Beyond Gear: A 36-Point Planning Checklist for Health, Home, and Finances

It’s easy to think that getting the right gear is the key to a successful thru-hike. Building the ideal kit for your hiking style certainly does make your hike more enjoyable, both on the trail and in camp. But even the best gear can’t hike your hike. That’s up to you.

A great hiking experience requires good health, a positive mind-set, and minimal distractions from home. Getting these items in line can be a lot more difficult than picking the right sleeping bag or cook system, which is probably why so many of us focus on the gear and procrastinate on other aspects of pre-trip planning.

If you’re like me and would rather compare grams and review gear specs than set up electronic bill payments, here is a handy planning checklist to keep your thru-hike planning on track.

Your Health

Have you been training like crazy but neglecting big picture elements of your health, like routine screening and vaccinations? Schedule (and go to) doctors appointments well ahead of your start date.

Starting early allows you to address any issues that come up with plenty of time to spare, and it ensures you can get in to see any specialists whose schedules book up months in advance.

You’ll want to:

  1. Have a physical and let your doctor know about your hiking plans so they can take that into account when assessing your overall health. If you have a condition like diabetes or asthma, discuss how you’ll manage that while hiking.
  2. See a dermatologist for a proactive skin check and to have any trouble spots treated. Early detection of skin cancers is a lifesaver.
  3. Depending on your age and gender, get a colonoscopy, mammogram or pelvic exam. These procedures aren’t fun, but they sure beat not knowing you’ve got a problem.
  4. Renew any prescriptions and make arrangements for refills to be picked up at pharmacies along the trail or shipped to you as needed.
  5. Get your overdue vaccinations. When was your last tetanus shot? What about chickenpox or shingles? Have you had shots for hepatitis? Do you need any boosters? Ask your physician about these during your checkup, or visit your local health department for low-cost shots.
  6. Have your teeth cleaned and make sure your X-rays are up-to-date. Bite the bullet and take care of fillings, crowns, etc., ahead of time so you don’t end up needing emergency dental work in an unfamiliar place.
  7. If you have old injuries or nagging medical problems that may resurface when you’re hiking daily, make a proactive treatment plan to address the problem quickly. For example, if your knees act up sometimes, take a brace or have one ready at home that can be sent to you.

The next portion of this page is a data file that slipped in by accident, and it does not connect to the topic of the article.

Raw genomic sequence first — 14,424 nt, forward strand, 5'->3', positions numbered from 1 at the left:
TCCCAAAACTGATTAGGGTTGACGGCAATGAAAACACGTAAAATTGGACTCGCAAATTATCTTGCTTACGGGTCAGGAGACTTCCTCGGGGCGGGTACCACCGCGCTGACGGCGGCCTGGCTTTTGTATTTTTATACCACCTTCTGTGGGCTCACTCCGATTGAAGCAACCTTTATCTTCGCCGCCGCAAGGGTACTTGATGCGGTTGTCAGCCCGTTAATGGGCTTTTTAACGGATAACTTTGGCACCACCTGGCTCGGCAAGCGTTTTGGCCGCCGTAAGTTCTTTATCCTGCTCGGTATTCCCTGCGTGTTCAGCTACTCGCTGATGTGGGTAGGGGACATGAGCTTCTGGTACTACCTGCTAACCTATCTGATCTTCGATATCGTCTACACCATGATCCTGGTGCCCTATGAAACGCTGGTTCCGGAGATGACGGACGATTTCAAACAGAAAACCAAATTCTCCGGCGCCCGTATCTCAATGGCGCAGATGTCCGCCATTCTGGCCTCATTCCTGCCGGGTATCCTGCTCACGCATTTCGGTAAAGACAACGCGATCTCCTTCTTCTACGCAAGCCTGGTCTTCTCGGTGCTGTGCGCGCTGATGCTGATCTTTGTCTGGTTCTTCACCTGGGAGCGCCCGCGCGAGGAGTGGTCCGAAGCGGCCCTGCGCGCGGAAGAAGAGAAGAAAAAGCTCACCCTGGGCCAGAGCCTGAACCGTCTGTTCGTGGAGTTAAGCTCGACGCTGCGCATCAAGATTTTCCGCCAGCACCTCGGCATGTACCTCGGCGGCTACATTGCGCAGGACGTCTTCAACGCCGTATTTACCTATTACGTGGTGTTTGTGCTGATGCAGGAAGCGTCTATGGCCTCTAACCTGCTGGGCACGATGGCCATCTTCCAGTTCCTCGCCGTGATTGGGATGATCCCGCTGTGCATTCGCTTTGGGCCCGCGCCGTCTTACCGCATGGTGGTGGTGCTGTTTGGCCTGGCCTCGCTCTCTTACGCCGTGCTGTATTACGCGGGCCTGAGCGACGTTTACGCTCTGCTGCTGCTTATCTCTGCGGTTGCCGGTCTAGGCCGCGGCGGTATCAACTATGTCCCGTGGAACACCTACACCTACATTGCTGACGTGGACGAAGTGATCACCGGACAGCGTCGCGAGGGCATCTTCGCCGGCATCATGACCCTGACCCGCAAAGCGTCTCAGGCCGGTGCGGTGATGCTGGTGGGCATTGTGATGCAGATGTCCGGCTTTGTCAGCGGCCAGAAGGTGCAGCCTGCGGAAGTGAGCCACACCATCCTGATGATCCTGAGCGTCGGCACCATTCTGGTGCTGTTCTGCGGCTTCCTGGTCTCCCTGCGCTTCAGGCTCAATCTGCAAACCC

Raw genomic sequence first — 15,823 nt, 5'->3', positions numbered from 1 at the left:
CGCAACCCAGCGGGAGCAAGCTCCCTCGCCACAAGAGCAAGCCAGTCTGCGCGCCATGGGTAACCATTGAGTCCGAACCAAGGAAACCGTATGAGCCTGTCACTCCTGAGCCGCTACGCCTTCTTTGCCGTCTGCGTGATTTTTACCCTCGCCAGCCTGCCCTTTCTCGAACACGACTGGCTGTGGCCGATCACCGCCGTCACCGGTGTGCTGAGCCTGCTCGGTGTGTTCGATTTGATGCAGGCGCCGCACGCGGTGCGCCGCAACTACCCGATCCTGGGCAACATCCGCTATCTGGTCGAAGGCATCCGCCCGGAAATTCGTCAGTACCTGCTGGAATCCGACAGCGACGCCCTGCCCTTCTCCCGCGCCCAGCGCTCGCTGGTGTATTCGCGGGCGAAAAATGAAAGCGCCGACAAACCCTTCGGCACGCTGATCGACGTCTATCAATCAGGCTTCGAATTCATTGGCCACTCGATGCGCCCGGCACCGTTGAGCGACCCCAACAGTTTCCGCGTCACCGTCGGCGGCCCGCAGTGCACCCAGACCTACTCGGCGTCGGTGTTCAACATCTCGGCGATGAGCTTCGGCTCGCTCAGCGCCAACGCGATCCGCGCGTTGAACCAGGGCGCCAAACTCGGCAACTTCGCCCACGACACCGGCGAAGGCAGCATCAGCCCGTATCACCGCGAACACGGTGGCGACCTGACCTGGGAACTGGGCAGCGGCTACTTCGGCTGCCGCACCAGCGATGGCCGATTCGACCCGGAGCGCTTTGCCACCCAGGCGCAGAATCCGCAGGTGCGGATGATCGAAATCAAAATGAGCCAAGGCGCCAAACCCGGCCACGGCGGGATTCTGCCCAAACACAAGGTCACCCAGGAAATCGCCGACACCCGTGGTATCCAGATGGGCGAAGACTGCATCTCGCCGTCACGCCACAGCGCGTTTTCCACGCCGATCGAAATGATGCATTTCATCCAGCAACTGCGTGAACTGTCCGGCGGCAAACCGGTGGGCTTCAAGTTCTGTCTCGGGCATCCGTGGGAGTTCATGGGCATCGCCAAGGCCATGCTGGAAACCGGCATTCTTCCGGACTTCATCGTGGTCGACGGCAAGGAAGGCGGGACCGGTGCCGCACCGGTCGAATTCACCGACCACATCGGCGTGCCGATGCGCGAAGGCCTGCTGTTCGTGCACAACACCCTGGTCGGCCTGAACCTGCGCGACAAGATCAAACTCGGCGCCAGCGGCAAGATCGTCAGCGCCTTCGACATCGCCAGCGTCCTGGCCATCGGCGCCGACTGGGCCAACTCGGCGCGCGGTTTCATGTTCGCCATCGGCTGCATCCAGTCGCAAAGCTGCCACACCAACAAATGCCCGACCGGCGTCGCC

8. Check with your health insurance company to see what’s covered if you need medical care outside your home network. It could be dramatically different than going to your local hospital. Carry digital copies of your insurance cards, and leave another copy at home.

Your Finances

There’s nothing like money worries to undermine a carefree adventure. Don’t let concerns about bills and expenses distract (or worse, completely derail) your thru-hiking ambitions.

  1. Pay off as many bills as you can in advance, especially small, nonrecurring expenses. These one-off bills are easy to overlook when you’re focused on hiking, and you don’t want to get behind.
  2. Cancel any digital or print subscriptions, clubs, and memberships, or other services that you won’t be using on the trail. If you can’t — or don’t want to — cancel, ask if you can temporarily suspend the account while you’re gone, and reinstate it when you return.
  3. Set up your regular bills for automatic payments, either with scheduled EFT payments from your checking account (my preference) or by enabling a direct draft on your account (not my favorite idea).
  4. Protect your identity. Make copies of your credit cards and driver’s license to leave at home in case they get lost or stolen. Take only what you really need on the trail, and store other items for safekeeping.
  5. If you don’t have someone checking your mail and watching for unexpected bills, switch to paperless billing. Check your email and access your accounts online to schedule and confirm payments when you stop in town.
  6. Add a trusted partner to your checking and/or credit card accounts (or execute a power of attorney) so they can handle deposits and nonroutine expenses.
  7. Talk with your insurance agent about any changes to your policies. You may be able to reduce coverage on a stored vehicle, for example.
  8. If you can, prepay taxes or do early renewals for odds-and-ends like blogs and websites, licenses, car tags, etc. If you can’t prepay, list everything that will come due when you’re gone and make arrangements for timely payment so things don’t lapse.
  9. How will you get cash on the trail? If you are relying on debit and credit cards, notify your bank in advance so they don’t put a hold on an account for unusual activity. (This happened to me while traveling in Denmark, and could have ruined the trip.)
  10. If you plan to use PayPal, Venmo or Zelle, be sure your accounts are fully set up and working before you leave. Run some test transactions and leave login instructions with your financial partner in case they need to access an account when you can’t.

Your Home

If you’re not ditching your apartment or selling your house to hike, taking care of your home can be a major concern. Will your home be empty during your months on the trail?

  1. Arrange for a friend or neighbor to stop by once a week to be sure things are safe and secure. Ask them to walk around outside and inside to check for leaks, damage, squatters, or break-ins. (Yep, it happens).
  2. Have your bushes trimmed, papers picked up, and landscaping attended to on a regular basis. Use timers to switch lights on at random and keep that lived-in look.